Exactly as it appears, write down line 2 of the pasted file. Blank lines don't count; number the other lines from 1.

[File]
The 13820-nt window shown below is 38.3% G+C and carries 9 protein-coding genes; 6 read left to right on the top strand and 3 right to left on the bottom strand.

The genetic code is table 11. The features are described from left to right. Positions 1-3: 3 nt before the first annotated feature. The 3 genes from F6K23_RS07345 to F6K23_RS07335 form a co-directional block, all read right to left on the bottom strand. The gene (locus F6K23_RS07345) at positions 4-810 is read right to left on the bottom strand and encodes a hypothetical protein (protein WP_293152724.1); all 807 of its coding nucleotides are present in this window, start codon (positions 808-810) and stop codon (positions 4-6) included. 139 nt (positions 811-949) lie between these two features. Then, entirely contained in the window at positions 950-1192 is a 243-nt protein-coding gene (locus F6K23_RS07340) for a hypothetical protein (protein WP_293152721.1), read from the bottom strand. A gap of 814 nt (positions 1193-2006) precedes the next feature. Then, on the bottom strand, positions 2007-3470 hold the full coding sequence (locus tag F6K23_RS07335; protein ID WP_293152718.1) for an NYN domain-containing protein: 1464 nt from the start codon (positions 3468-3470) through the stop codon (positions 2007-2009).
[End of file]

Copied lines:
The genetic code is table 11. The features are described from left to right. Positions 1-3: 3 nt before the first annotated feature. The 3 genes from F6K23_RS07345 to F6K23_RS07335 form a co-directional block, all read right to left on the bottom strand. The gene (locus F6K23_RS07345) at positions 4-810 is read right to left on the bottom strand and encodes a hypothetical protein (protein WP_293152724.1); all 807 of its coding nucleotides are present in this window, start codon (positions 808-810) and stop codon (positions 4-6) included. 139 nt (positions 811-949) lie between these two features. Then, entirely contained in the window at positions 950-1192 is a 243-nt protein-coding gene (locus F6K23_RS07340) for a hypothetical protein (protein WP_293152721.1), read from the bottom strand. A gap of 814 nt (positions 1193-2006) precedes the next feature. Then, on the bottom strand, positions 2007-3470 hold the full coding sequence (locus tag F6K23_RS07335; protein ID WP_293152718.1) for an NYN domain-containing protein: 1464 nt from the start codon (positions 3468-3470) through the stop codon (positions 2007-2009).